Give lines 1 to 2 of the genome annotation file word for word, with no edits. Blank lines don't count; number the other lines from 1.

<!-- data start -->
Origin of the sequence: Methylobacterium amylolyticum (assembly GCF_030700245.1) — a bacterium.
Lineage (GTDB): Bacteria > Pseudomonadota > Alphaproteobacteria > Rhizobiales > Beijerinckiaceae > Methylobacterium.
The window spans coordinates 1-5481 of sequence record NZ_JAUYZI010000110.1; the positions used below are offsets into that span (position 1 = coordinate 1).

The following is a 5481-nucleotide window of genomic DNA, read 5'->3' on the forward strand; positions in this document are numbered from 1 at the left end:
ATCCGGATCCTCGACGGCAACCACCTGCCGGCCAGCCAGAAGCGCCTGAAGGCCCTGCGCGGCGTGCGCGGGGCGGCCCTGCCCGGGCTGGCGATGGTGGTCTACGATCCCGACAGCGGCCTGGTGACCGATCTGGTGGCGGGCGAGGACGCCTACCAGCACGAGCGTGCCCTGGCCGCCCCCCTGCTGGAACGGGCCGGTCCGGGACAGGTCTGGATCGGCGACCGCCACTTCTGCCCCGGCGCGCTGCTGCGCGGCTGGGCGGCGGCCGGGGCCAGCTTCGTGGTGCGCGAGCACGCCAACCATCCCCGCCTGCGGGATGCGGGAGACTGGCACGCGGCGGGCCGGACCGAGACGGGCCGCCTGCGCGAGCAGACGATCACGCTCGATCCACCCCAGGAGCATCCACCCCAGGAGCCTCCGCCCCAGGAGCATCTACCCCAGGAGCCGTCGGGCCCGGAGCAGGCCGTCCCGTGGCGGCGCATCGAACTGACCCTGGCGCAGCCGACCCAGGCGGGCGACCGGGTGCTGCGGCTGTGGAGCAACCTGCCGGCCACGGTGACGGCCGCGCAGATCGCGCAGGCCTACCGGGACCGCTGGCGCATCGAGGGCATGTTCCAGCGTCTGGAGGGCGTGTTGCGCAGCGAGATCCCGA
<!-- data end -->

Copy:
Origin of the sequence: Methylobacterium amylolyticum (assembly GCF_030700245.1) — a bacterium.
Lineage (GTDB): Bacteria > Pseudomonadota > Alphaproteobacteria > Rhizobiales > Beijerinckiaceae > Methylobacterium.